Indonesia′s oldest nationwide Muslim organization celebrated its 100th anniversary on Sunday with marching bands, dancers and a hip-hop performance for an audience of 50,000 at the Gelora Bung Karno Stadium.
It was the second time that Muhammadiyah celebrated its centenary; the first was three years ago, following the Islamic calendar.
This knack for making the most of both worlds is typical of the organization started in Yogyakarta in 1912 by court official and Islamic scholar Ahmad Dahlan to counter Christian evangelical activity by the Dutch.
Since then, the group has become a force in education and social services, with 30 million members and a network of over 5,500 primary, middle and high schools, 172 tertiary institutions, 457 clinics and hospitals, and over 6,000 mosques.
Now, it is seeking to reinvigorate its appeal by championing the welfare of Indonesians at a time when many feel the country should have greater control over its natural resources, and it hopes this activist stance will lift its image.
"Muhammadiyah is no longer the key player it was since independence," chairman Din Syamsuddin told reporters last Friday.
Even as the organization keeps its distance from party politics, its chairman has been vocal in opposing various government policies.
It recently mobilized several like-minded groups and individuals to petition the Constitutional Court for judicial review of a 2001 oil and gas law, among others, on grounds that upstream oil and gas regulator BPMigas had violated the national interest and let foreign companies profit heavily from the sector.
Last week, in a ruling Din described as a "birthday present," the court ruled in favor of the petitioners, and declared BPMigas unconstitutional — although the government says little will change in practice.
The Muhammadiyah chief wants to continue reviewing "unfair" laws as part of a "constitutional jihad" — a struggle to reform laws so they help the poor.
"We are not just a sociocultural organization... we must voice out more on behalf of marginalized groups," he said.
"The laws of this country are primarily for Indonesians, and they must improve the welfare of Indonesians over foreigners."
His remarks come at a time of rising economic nationalism and sentiment that a greater share of the country′s natural resources should directly benefit its citizens.
Academic Nur Munir, who teaches religion and Islamic law at President University in Cikarang, told The Straits Times: "They will try to seize the momentum from the anniversary to link their struggle in 1912 with what is taking place today, such as the continuing colonialism of the Indonesian economy by big foreign players."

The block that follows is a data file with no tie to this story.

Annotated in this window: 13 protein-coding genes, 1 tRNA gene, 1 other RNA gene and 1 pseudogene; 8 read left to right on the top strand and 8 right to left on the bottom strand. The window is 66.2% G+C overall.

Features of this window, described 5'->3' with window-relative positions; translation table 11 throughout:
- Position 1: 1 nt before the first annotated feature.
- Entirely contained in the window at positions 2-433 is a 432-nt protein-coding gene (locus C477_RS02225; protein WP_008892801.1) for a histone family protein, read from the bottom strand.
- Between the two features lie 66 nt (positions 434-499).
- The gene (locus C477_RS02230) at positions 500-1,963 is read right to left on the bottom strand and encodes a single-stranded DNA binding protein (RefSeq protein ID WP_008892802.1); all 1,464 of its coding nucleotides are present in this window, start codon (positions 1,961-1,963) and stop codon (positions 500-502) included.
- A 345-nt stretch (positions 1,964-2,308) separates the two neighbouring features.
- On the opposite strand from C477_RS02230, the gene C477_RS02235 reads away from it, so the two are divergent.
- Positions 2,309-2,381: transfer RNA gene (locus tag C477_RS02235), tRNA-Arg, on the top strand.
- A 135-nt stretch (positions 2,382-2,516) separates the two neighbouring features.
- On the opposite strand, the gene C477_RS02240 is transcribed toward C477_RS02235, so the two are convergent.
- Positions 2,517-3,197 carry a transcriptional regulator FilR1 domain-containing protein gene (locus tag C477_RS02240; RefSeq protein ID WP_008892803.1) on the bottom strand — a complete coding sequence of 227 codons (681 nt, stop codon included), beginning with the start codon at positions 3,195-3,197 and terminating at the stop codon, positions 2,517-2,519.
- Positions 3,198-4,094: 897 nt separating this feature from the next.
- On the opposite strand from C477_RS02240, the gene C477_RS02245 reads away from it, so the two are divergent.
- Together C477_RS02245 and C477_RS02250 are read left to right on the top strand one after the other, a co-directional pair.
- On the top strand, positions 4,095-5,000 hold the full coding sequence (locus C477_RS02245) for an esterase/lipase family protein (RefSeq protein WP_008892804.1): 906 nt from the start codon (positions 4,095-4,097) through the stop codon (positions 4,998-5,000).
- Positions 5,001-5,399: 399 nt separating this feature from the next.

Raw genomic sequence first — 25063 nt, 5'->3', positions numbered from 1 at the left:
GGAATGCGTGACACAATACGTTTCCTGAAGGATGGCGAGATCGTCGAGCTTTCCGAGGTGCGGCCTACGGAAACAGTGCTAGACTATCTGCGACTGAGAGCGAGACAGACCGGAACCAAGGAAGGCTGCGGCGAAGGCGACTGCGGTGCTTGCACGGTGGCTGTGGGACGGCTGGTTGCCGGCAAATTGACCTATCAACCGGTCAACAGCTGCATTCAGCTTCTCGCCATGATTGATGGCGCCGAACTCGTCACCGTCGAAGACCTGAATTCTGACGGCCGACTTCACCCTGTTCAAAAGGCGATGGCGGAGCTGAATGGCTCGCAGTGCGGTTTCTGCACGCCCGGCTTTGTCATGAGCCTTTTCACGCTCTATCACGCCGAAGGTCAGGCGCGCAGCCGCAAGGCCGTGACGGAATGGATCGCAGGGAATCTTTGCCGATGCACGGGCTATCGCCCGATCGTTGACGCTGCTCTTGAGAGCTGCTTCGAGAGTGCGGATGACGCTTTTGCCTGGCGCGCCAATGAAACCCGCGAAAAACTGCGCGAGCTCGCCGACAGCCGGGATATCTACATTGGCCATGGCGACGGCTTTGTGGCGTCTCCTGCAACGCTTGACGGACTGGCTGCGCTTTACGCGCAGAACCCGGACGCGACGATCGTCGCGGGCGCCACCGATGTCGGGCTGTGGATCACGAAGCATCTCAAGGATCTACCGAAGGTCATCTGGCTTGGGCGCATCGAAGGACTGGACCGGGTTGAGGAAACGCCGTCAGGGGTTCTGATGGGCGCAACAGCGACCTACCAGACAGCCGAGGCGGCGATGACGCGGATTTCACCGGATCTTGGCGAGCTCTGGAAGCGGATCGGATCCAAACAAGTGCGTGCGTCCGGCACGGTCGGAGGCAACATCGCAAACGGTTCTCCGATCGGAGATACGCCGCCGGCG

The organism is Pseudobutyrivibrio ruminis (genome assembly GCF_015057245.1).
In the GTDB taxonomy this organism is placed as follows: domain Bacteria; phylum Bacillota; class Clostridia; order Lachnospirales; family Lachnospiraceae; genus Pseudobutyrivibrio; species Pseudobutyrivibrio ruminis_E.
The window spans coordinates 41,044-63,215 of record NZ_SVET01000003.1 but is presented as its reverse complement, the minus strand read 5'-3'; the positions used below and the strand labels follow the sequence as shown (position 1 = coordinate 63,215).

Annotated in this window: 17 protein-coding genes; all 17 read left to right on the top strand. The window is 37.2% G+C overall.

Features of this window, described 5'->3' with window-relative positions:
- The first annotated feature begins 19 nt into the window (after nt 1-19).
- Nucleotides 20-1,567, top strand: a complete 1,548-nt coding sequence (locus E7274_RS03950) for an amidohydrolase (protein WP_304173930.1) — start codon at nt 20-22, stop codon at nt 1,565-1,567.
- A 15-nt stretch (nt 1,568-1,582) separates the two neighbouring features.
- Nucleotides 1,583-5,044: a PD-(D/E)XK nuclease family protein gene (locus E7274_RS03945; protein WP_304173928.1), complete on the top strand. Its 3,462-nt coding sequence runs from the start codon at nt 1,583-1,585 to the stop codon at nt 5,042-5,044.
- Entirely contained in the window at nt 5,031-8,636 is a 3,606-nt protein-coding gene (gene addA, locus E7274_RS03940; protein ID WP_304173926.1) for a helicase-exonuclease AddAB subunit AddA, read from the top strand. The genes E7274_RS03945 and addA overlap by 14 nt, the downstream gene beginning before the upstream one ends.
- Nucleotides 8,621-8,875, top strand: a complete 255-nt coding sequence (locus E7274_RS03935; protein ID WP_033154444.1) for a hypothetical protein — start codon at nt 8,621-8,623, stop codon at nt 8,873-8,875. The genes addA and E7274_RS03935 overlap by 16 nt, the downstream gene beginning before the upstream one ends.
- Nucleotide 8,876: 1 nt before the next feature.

This push also comes as Indonesia′s opening up sees a shrill minority of Muslims who view both Muhammadiyah and the other large Muslim organisation — Nahdlatul Ulama (NU), founded in 1926 — as too broad-based and liberal, and join extreme groups like the Islamic Defenders Front (FPI), or Hizbut Tahrir.
Others view them as too conservative, and opt not to be affiliated with them.
As a result, although Muhammadiyah and NU still command the middle ground, they have to grapple with staying true to their moderate roots even as they work to retain their support.
And while both say an Islamic state is never called for, Nur Munir says Muhammadiyah does want a more Islamic-minded or Islam-oriented state, where greater recognition is given to Muslim practices like halal regulations.
Professor Mitsuo Nakamura of Japan′s Chiba University, a long-time scholar of Muhammadiyah, said Muhammadiyah′s strengths remain in education and social services, areas in which newer, more hardline groups cannot compete.
"The same is true in everyday life in villages, small cities and offices," he added.
He feels Muhammadiyah can build on this, and help enhance a sense of national solidarity among Indonesians, as ethnic and religious conflict and regional egotism in some areas rear their ugly heads.
For one thing, in recent years, it has actively encouraged inter-religious dialogues.
This emphasis on key ideals like multiculturalism could also renew its appeal among the young, leaders say.
Muhammadiyah student leader Benny Pramula, 26, told The Straits Times that while the group has branches in almost every campus, it can do better.
"Many feel those who join the movement have political motivations, and stay away," he said.
"But the majority of us are genuinely committed to community work."
A Nation With Two ′Majority Religions′
Many joke that Indonesia has not one, but two, majority religions: Muhammadiyah and its main rival Nadhlatul Ulama (NU), which has 40 million members today.
Muhammadiyah generally shuns traditional practices deeply rooted in local culture, such as visiting graves and venerating saints, and is seen as an umbrella group for modernist Muslims who have a more rational interpretation of scripture.
It also tends to have wider support among urban and middle-class Muslims and on university campuses. Former presidents Sukarno and Suharto were members.
Historian Taufik Abdullah said Muhammadiyah has contributed to the Islamization of Indonesia, with an emphasis on a moderate and tolerant faith.
NU, which is more traditionalist, was formed by religious leaders in response to growing puritanism, including among some early Muhammadiyah followers.
It commands wide support in rural areas and the Javanese heartland.
But followers of both groups come from all social classes and age groups.
Leaders of both groups get along today, as do many followers, and can be found in various political parties.
Former Muhammadiyah chief Amien Rais set up the National Mandate Party (PAN), but current chief Din Syamsuddin says the group must stay above the fray to be a moral force in society.
Former NU chief Abdurrahman Wahid was elected president in 1999. NU members also figure prominently in several parties.